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Amateur Paleontologist Finds Dinosaur Footprint Near Goddard Space Flight Center

GREENBELT, Md. (WJZ)– The National Aeronautics and Space Administration (NASA) may be in the “future” business, but at the Goddard Space Flight Center in Greenbelt, it also has a footprint in the distant past.

Alex DeMetrick reports the foot in question is a dinosaur’s.

When NASA sent its latest rover to Mars, it carried a critical chemistry lab designed and built at the Goddard Space Flight Center in Greenbelt. But the newest discovery was in their own backyard.

“And all of a sudden, I saw sticking out of the ground the edges of a footprint,” dinosaur tracker Ray Stanford said.

People walked right by it not knowing it’s the footprint of a dinosaur.

“You tend to ignore it,” Stanford said. “Most people have different search images. They don’t have dinosaur tracks on their mind.”

But Stanford does. An amateur paleontologist, he was visiting the NASA campus when he spotted it.

“And there it was, to much of my joy and amazement,” he said.

Easier to see the outline now? It’s prehistoric mud pushed up and frozen in time, quite probably by something that looked like a Nodosaur, named for the armor-like nodes or nobs on its body.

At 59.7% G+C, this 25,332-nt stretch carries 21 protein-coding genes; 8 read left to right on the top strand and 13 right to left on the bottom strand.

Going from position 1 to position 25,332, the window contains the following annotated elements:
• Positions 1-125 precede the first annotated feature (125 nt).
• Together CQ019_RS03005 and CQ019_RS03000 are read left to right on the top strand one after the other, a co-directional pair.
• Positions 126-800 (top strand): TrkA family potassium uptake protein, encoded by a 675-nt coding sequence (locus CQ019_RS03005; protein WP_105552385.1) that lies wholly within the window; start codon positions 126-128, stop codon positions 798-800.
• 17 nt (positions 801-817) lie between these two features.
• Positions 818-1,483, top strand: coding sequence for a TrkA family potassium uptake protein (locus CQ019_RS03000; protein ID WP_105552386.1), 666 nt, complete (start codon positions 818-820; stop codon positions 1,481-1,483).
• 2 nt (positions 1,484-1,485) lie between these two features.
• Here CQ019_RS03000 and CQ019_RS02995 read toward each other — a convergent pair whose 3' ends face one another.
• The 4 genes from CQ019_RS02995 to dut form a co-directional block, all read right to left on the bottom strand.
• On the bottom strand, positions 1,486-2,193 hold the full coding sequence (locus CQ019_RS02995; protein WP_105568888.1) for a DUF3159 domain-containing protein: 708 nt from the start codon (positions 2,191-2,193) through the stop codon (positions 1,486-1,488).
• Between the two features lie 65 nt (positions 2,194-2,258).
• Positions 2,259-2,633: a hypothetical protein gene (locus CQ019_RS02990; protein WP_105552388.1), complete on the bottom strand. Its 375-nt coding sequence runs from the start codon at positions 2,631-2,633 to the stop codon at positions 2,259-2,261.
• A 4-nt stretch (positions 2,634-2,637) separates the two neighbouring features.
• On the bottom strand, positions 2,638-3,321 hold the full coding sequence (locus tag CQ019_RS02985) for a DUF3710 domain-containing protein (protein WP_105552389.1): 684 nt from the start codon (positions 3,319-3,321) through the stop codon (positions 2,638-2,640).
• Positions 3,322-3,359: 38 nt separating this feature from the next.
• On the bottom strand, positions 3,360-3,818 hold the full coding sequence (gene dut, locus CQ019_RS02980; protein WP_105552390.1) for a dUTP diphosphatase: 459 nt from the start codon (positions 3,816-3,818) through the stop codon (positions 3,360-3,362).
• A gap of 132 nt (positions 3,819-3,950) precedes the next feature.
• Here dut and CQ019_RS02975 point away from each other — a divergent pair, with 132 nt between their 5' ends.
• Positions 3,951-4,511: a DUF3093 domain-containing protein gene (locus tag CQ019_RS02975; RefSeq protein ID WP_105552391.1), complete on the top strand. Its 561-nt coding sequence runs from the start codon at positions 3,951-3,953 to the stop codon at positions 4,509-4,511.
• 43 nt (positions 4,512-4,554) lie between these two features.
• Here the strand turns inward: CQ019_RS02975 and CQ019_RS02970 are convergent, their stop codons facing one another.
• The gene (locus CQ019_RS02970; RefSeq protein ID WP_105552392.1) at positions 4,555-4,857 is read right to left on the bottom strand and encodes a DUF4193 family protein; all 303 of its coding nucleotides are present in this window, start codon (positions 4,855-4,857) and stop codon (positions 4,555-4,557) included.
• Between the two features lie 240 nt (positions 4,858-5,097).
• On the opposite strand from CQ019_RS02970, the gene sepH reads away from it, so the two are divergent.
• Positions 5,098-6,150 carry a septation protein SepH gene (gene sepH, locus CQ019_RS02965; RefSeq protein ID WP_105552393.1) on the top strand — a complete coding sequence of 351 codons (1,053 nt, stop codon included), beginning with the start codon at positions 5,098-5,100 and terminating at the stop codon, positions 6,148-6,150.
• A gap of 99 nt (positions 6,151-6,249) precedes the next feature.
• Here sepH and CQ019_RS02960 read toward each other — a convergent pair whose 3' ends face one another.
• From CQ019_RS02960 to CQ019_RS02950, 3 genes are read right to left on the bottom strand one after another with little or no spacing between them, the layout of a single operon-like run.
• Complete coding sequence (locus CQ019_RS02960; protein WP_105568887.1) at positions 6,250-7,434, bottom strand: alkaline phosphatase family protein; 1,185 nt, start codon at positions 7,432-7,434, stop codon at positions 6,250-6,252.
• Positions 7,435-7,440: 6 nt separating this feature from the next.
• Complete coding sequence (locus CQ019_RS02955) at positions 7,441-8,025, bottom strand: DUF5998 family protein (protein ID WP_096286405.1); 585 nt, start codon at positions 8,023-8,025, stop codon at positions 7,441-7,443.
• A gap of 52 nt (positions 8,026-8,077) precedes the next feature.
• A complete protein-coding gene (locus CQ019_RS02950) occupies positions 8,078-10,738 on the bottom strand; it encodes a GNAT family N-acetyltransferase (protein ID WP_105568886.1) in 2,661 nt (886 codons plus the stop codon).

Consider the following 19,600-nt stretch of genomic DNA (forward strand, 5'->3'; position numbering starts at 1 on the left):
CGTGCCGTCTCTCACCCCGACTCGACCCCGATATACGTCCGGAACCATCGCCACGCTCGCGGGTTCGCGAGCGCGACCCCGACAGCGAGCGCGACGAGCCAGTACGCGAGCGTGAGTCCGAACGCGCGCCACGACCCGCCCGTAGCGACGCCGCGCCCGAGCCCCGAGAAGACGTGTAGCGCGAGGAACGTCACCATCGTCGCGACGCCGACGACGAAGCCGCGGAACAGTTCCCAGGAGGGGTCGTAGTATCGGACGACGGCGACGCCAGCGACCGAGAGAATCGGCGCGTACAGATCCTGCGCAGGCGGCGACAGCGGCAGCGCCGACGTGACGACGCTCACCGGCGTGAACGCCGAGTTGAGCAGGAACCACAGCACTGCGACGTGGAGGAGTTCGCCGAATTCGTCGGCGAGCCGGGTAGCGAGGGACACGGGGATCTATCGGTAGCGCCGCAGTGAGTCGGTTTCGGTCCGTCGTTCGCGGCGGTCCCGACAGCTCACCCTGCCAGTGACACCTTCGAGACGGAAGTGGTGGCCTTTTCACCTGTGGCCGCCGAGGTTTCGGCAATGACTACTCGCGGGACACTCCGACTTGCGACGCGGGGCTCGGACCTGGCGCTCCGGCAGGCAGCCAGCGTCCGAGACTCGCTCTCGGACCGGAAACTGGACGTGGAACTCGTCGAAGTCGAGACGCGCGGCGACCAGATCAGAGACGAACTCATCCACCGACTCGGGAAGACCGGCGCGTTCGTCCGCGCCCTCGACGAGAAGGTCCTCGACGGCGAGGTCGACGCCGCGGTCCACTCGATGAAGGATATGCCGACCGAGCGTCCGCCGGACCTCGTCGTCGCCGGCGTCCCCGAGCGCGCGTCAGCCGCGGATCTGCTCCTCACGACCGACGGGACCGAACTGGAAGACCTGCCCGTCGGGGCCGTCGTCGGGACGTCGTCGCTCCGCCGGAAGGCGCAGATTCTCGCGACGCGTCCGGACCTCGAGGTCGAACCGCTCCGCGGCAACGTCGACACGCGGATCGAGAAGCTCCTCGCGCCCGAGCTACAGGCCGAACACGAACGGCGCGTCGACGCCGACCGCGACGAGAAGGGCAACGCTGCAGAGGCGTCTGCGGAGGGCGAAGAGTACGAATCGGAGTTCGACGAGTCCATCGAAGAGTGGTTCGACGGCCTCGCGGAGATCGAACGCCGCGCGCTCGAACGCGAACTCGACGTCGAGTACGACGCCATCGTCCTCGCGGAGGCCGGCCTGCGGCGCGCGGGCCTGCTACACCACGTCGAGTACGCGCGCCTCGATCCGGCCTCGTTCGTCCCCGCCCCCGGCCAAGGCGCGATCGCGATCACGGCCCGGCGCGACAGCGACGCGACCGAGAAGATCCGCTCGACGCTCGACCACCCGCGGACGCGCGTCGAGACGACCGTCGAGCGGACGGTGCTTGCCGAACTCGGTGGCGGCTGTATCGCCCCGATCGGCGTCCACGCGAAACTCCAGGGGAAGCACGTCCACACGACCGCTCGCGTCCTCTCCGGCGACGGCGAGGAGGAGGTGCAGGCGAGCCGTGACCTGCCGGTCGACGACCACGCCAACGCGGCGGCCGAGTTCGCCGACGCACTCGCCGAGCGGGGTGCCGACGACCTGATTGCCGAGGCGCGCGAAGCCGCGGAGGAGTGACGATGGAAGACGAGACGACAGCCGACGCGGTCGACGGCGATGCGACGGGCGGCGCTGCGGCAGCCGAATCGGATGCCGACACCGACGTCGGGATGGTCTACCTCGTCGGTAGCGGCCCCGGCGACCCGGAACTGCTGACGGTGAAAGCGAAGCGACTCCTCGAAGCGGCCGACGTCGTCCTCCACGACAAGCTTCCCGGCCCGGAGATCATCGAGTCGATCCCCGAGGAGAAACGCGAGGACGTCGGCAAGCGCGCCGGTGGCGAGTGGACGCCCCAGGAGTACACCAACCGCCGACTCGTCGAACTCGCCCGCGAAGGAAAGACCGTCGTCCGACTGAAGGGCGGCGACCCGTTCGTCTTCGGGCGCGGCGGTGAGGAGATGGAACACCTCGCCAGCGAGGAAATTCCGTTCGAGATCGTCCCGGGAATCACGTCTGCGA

“This thing was very large and heavy,” Stanford said. “When it steps down into the mud, it oozes a squish-up, a squeeze-up around it and that’s exactly what happened here.”

Evidence of dinosaurs here is like finding Jurassic Park in Tomorrowland.

“We’re looking for life on Mars, and here, we are finding outrageous finds right here on our center,” NASA spokesman Alan Binstock said.

And while it takes nothing away from the current rover mission, which will look for evidence of extinct life on Mars, it is a nice cosmic twist.

“The juxtaposition? The idea that scientists are walking along here, unaware that there is a footprint right beside where they are walking, of something from 112 million years ago,” Stanford said.

Erosion from a heavy rain uncovered the footprint. NASA is keeping the site a secret until it decides what to do with the find.

More from Alex DeMetrick
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